I’ve made a pact with my economy desk colleague to start putting our bylines on stories we may endeavour to write about inflation. This may seem a fairly mundane stance to be taking, given that we are, of course, journalists of the economic variety and have the right to slap our names on articles.
But the reason I suggested a pact is because it seems I’ve got a slightly masochist and curious urge to find out what might happen to us at the hands of Judge Alejandro Catania.
In September, the Judge subpoenaed six newspapers for the details of those reporters and editors who have been covering Argentina’s economy over the past five years, so they can be called as witnesses against their sources.
In obvious cahoots with Domestic Trade Secretary Guillermo Moreno, who has been fining private consultancies up to (read as “most of the time”) 500,000 pesos for publishing misleading inflationary statistics in a bid to silence them.
But no matter how hard the government tries to hide them, the outside world wants to know what the correct consumer prices figures are: the IMF said in its world economic outlook report recently that it would be further relying on private data as a more accurate source.
Inflation is the word that the government rarely utters, however, in the Herald newsroom it crops up in every other conversation. Okay, that’s an exaggeration, but just on Thursday we were discussing how much change you get out of a 100-pesos bill these days. Not a lot, it seems.
So here begins a new and sporadic series on getting change from 100 pesos at a dinner for two. Given the soaring costs of pretty much everything, I’ve taken the decision of not including service charge or a tip in this new inflation-busting test — so expect to add on another 20 pesos to the total. Soft drinks, but not wine, shall be included in the overall price, and the main idea is to leave the eaterie with a full stomach and a happy wallet.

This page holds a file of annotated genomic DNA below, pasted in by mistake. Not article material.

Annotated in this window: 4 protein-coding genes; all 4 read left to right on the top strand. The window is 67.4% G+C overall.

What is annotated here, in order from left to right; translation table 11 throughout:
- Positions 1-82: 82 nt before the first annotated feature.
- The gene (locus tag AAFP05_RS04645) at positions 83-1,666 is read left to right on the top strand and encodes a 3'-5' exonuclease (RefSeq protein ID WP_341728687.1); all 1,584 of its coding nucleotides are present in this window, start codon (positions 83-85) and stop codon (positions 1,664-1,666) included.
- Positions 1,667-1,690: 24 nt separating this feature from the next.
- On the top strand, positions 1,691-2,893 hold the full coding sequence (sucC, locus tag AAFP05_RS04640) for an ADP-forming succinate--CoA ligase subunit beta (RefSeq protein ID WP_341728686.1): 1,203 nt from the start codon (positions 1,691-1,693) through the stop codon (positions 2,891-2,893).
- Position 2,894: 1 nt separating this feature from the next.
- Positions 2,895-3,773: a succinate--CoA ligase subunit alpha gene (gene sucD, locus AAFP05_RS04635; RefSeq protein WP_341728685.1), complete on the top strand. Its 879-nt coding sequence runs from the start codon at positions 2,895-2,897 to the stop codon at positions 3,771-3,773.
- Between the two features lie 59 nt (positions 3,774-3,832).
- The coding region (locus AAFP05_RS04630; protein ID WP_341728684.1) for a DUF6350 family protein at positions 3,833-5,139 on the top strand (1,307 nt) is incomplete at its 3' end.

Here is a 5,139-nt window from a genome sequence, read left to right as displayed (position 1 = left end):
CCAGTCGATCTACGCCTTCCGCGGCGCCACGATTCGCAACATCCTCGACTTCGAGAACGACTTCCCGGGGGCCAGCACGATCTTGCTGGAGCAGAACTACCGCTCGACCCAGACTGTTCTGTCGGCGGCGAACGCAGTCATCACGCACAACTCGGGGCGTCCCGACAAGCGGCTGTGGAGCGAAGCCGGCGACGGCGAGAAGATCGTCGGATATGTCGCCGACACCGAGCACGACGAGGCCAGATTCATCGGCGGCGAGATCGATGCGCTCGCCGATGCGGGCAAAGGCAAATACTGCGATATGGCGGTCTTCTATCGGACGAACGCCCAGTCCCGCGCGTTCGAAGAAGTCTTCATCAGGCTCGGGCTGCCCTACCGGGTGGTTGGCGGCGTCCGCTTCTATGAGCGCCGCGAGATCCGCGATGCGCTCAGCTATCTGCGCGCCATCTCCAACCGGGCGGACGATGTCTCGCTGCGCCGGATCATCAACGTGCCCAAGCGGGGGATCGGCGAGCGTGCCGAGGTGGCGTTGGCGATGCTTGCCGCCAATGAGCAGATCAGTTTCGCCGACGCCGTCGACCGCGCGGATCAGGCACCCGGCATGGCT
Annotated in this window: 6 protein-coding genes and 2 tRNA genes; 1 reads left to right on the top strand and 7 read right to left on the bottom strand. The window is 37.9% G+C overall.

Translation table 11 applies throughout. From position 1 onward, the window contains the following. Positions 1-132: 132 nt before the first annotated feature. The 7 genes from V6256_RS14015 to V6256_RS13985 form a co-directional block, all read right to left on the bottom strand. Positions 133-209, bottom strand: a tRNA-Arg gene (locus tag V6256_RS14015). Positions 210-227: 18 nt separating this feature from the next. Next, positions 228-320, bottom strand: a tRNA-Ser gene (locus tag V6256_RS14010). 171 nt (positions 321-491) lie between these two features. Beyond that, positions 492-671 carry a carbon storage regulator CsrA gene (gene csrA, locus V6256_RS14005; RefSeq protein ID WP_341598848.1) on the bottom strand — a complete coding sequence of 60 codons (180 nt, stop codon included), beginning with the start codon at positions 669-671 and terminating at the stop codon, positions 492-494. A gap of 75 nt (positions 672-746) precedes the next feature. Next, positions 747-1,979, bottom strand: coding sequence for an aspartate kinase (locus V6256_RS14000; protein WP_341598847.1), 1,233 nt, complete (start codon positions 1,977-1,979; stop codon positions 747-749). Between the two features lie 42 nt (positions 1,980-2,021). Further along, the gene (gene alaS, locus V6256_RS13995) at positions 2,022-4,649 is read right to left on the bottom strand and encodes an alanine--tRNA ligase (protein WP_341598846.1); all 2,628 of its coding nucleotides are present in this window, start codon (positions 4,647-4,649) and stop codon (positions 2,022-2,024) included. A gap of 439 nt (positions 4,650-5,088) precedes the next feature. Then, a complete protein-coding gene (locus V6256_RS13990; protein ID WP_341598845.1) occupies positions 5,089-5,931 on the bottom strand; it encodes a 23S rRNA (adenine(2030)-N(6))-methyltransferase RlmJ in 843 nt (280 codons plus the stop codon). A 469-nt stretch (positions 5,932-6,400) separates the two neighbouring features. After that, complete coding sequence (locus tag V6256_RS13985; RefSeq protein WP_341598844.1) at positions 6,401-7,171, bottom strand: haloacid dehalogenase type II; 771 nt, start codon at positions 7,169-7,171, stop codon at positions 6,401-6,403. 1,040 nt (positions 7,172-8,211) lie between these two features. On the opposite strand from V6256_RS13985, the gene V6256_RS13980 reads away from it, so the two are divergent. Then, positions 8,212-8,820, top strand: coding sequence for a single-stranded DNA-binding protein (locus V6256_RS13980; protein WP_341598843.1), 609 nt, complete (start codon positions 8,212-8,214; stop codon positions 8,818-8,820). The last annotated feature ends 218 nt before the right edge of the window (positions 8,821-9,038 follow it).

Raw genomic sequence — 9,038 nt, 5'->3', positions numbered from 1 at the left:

Never mind inflation, I’ve had a global financial crisis of my own this past week. Unable to access the few quid I have rattling around in a British piggy bank, and unable to access the few pesos I have because the lovely bank lady cut up my card in front of me without asking, I’ve had to depend on the kindness of strangers of late in order to sustain some kind of social life and fulfill my eating needs. Well, the kindness of colleagues and friends.
On the level?
A few years ago, Desnivel was all the rage for cheap and cheerful Argentine dining, specializing in budget steaks and minutas. But as costs have gone up, portions have gone down in size and every other diner speaks a northern European language, so keen they are to make their euros go further, it’s fallen rather out of favour with me.
But for an inflation-busting meal — think ribs and a simple salad, or a bowl of steaming pasta — served up speedily and fairly cheerfully, it still hits the spot.
Ádrian and I unadventurously each chose milanesa and chips. The breaded beef was large enough to share, although I polished the lot off, meaning taste buds could also tuck into a starter or a dessert.
The chips ran the gamut of appalling through to great — from soggy which is how I love them to teeth-breaking and almost frozen inside — which makes me wonder what the hell was going on in the kitchen.
However, Ádrian had to return to work and as service was sharp, he wasn’t late back to work and we left full, Ádri happily with 20 pesos tucked into his pocket.
An aside. Plastered on the wall was a story about the restaurant published in a national daily. The intrepid journalist had collared Johnny Foreigner and mates for an interview but it was Johnny and co who had the last laugh. Check out the framed article behind the first pillar as you walk in, and you’ll see a story featuring one Derek Zoolander…
Wednesday night meant dining out with Sharyn. Brunch partner in crime, bloody Mary partner in crime, this New Yorker knows her pizza — and it’s not that thick gooey stuff loaded down with cheese that might never have come close to a buffalo.
Siamo nel Forno makes the thinnest of bases, and while I’m not a crust Nazi by any means, going to this Palermo pizzeria which is based on the genuine Neapolitan experience, is a true pleasure. Néstor’s kitchen only uses the finest ingredients, and so we devoured, literally without pausing for breath, a cured ham and mushroom doughy delight (see photo), again with 20 pesos left over.
Open to suggestions, garlic mushrooms could have added a new depth of flavour to the pizza, so watch this space, Néstor may be whipping that some time soon.
It seems logical to get change from 100 pesos for eating pizza, but even the classic El Cuartito doesn’t give you much back, according to my centavo-counting economy desk colleague. The difference between Siamo nel Forno and El Cuartito is the former gives you a lot of taste for your cash, something most pizza houses simply can’t offer.
Pizza and milanesa. I know these are obvious bargain dinner choices. But rest assured, I shall be checking out what else is out there. A girl can’t live on pizza and milanesa alone. And for how much longer 100 pesos can feed two people dining out…
Desnivel, Defensa 855
Siamo nel Forno, Costa Rica 5886
Photo by Sharyn Rosenblum Evron